Chances are you’re reading this on a screen shining light directly into your eyeballs. Whether LED, LCD, or OLED, these are all emissive displays which work by shining light through various filters, and pushing photons directly to your retina. This can be harsh and is different from how we naturally see the world, where light reflects off objects and into our eyes.

According to a recent study by Neilsen, the average American spends 10+ hours a day in front of a screen. The short term effects range from eye fatigue to sleep problems and we’re only beginning to understand the long term effects.As technology continues to work it’s way into every corner of our lives, we will need to find new ways to interface in a more natural way.

Voice is one area that I’m particularly excited about (see blog post for Future of Sound event). However, just as illustrations can supplement speech between two people to convey ideas, the same is true with graphics + voice compute. For example, if I ask Alexa the weather it may be easier to see a simple graphic showing the 5 day forecast, then to hear it aloud. This idea of the power of graphics + voice is why I was so excited when I met the team at Lightform.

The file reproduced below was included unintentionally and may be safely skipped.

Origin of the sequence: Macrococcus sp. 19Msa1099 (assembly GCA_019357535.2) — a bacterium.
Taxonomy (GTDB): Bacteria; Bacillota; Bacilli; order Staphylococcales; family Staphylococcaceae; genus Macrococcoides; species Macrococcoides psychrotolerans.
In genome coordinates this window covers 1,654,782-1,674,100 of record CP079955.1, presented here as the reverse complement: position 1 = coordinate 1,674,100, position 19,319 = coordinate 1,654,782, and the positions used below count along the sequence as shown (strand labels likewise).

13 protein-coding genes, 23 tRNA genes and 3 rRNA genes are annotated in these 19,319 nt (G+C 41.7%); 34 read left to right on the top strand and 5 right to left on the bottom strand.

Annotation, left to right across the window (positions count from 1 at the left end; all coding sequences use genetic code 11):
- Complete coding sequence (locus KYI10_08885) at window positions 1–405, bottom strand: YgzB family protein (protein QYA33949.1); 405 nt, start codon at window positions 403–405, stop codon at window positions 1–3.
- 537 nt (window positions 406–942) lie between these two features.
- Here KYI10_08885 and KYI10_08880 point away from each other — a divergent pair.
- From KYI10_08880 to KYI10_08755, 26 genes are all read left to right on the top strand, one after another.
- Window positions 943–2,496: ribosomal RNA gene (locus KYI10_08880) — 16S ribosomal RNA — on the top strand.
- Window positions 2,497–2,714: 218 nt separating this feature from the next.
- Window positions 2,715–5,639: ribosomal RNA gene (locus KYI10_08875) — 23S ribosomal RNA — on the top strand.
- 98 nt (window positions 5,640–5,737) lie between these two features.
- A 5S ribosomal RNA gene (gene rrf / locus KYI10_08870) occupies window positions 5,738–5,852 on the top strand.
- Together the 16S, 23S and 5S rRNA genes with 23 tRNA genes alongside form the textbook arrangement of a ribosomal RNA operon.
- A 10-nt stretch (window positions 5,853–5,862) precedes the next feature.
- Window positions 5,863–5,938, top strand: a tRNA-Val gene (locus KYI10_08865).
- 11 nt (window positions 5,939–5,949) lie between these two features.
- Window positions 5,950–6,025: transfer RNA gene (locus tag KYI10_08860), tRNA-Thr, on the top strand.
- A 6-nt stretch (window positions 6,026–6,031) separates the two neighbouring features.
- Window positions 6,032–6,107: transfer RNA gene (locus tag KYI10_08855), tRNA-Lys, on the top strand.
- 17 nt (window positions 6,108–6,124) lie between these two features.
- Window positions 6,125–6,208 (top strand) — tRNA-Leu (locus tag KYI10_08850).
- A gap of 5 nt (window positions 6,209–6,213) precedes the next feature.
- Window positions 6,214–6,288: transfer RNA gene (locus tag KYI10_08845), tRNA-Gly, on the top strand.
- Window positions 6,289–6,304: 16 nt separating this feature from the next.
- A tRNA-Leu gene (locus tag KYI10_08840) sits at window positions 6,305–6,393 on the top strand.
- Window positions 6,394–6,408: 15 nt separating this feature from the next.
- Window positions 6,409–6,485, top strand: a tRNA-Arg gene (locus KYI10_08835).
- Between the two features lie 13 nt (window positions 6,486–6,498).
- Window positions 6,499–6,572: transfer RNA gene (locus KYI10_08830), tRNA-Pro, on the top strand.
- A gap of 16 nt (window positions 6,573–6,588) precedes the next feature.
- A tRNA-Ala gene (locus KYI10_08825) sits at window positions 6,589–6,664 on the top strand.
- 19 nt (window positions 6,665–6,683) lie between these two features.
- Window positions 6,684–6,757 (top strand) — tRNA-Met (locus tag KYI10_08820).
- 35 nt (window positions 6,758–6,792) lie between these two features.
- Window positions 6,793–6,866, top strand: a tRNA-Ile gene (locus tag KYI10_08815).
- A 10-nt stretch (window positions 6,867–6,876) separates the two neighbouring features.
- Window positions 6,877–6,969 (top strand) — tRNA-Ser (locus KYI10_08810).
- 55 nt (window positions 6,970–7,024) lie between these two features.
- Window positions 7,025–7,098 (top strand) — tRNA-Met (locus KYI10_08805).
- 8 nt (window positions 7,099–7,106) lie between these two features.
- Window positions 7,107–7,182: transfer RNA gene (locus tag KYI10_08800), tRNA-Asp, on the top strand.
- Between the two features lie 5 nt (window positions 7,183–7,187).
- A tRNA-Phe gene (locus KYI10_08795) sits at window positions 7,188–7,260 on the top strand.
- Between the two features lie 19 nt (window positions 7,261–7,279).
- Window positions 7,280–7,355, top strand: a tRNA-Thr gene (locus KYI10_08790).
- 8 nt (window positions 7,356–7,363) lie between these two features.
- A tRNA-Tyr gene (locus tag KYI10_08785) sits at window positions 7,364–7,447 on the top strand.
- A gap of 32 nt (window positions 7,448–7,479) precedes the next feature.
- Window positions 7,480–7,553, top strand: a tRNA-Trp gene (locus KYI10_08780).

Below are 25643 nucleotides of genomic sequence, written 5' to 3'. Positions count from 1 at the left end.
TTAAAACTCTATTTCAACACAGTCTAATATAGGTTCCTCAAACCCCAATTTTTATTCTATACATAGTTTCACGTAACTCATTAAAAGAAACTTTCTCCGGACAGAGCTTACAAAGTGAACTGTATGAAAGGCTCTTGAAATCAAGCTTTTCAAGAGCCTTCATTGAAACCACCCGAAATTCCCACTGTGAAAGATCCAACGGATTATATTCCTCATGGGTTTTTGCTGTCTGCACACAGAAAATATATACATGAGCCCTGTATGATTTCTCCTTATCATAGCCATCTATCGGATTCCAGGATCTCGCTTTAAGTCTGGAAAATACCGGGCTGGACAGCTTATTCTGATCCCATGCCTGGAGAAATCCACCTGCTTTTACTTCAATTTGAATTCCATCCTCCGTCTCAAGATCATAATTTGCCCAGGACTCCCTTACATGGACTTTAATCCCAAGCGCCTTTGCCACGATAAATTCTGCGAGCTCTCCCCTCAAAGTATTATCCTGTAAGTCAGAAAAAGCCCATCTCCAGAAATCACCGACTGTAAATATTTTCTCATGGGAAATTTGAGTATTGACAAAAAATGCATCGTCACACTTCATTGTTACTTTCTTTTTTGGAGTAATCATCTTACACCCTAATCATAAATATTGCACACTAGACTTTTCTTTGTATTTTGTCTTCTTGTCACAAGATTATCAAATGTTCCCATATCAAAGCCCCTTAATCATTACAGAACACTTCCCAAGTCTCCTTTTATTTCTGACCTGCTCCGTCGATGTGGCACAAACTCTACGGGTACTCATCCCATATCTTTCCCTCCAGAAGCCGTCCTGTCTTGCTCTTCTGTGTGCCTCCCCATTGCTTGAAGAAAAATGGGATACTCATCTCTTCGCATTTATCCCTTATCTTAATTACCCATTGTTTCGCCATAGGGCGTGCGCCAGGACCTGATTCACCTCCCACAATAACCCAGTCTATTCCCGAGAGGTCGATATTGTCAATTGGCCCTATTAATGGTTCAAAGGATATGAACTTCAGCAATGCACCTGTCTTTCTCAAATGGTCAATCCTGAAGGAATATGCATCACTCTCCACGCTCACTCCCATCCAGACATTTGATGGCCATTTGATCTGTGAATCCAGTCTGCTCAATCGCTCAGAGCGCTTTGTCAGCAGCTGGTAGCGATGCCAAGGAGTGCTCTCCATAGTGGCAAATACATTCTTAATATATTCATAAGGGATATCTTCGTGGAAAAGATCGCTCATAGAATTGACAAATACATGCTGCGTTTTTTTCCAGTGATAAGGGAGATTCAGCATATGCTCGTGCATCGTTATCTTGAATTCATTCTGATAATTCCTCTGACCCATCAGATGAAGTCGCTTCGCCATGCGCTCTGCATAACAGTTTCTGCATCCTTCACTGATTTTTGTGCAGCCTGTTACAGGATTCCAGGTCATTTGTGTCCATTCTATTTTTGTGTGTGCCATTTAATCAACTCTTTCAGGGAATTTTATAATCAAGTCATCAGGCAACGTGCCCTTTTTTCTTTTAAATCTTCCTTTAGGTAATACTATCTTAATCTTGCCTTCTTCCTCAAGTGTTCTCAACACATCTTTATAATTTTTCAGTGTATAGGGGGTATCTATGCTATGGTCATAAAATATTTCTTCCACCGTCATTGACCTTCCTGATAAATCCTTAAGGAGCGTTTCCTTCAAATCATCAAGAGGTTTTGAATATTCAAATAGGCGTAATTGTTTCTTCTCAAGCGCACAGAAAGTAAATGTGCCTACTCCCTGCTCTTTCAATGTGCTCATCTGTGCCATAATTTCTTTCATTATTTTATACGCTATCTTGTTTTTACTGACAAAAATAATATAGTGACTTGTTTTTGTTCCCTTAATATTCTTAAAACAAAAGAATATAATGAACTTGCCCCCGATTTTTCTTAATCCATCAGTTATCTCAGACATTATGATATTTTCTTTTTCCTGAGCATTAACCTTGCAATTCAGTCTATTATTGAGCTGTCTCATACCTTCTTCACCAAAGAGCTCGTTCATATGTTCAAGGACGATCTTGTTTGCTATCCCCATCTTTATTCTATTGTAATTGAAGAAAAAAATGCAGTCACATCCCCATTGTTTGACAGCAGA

The founders are a group of technical PhDs and creative wizards that have created a hardware/software solution for projection mapping. Previously working at companies like Microsoft Research, Disney, Adobe, and IDEO, they come from diverse and highly capable backgrounds. When paired with a projector, lightform allows users to map out a space and overlay light to create amazing results.

I’ll be the first to say, I’m a sucker for a good demo! It not only helps me understand the product, but demonstrates that it works and founders can execute. Go figure, a bunch of ex-Disney guys didn’t disappoint! The most memorable demo came when Brett Jones, CEO of Lightform, asked Alexa to call an Uber.